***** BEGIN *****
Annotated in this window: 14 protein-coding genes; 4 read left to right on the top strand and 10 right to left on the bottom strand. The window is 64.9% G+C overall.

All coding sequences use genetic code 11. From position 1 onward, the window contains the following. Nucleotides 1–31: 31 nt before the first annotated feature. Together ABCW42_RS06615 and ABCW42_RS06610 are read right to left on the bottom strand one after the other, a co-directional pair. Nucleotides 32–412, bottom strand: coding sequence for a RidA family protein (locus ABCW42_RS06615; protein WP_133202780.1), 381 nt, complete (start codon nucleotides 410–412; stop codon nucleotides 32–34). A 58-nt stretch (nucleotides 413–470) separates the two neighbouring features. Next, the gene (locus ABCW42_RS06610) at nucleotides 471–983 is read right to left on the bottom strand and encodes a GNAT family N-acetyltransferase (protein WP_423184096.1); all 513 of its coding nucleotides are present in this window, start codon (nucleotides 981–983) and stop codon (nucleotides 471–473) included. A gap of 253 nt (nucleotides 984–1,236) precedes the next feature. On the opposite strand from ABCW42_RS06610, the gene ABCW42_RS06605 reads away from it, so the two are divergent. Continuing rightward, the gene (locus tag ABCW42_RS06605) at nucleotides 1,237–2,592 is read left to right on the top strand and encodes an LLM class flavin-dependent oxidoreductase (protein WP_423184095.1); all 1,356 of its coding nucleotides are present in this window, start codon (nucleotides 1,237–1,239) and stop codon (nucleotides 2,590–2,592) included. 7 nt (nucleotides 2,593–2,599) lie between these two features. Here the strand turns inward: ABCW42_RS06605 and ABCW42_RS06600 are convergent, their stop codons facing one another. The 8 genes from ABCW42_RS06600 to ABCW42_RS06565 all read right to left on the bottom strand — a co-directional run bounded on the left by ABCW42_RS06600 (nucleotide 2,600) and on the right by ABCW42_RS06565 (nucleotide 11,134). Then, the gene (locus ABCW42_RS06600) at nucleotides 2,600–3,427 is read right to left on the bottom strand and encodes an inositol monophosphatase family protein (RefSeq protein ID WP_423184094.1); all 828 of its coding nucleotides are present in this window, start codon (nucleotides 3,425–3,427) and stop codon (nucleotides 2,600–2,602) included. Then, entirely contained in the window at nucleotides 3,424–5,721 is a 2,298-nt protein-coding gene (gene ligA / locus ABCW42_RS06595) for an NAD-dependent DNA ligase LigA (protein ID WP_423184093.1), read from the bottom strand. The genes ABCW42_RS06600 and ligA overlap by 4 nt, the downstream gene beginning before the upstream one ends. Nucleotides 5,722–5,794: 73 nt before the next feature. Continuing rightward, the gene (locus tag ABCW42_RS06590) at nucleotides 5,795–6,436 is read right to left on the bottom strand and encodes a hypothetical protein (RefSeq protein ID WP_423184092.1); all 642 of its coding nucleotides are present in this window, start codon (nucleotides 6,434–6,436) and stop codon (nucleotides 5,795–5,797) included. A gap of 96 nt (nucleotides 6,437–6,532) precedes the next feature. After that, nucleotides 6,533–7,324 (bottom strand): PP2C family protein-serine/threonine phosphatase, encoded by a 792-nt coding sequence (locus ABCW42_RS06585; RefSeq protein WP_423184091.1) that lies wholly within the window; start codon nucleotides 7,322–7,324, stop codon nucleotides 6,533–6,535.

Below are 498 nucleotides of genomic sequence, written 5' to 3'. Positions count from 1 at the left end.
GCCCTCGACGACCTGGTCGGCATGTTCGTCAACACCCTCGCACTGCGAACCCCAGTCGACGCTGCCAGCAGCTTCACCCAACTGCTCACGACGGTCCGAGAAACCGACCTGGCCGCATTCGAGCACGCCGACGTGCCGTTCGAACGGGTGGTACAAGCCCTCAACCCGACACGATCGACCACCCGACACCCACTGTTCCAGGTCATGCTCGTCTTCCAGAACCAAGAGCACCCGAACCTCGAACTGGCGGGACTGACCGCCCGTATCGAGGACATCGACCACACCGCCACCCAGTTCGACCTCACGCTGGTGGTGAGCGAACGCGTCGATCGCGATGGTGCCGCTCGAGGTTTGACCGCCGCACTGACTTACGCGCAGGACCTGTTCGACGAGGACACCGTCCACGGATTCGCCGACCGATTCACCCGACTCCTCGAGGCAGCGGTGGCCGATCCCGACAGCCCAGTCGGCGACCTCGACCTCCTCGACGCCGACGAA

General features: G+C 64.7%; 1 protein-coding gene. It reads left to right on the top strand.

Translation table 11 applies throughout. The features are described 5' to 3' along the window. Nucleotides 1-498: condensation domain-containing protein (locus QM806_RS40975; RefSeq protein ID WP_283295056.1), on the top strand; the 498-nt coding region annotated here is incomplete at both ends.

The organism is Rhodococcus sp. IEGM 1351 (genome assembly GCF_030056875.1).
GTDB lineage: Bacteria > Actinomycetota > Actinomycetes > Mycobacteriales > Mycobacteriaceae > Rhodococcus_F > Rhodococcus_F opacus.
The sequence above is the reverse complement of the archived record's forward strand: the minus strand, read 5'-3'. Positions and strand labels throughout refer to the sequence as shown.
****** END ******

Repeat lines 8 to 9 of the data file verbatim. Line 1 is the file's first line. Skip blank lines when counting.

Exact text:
GTDB lineage: Bacteria > Actinomycetota > Actinomycetes > Mycobacteriales > Mycobacteriaceae > Rhodococcus_F > Rhodococcus_F opacus.
The sequence above is the reverse complement of the archived record's forward strand: the minus strand, read 5'-3'. Positions and strand labels throughout refer to the sequence as shown.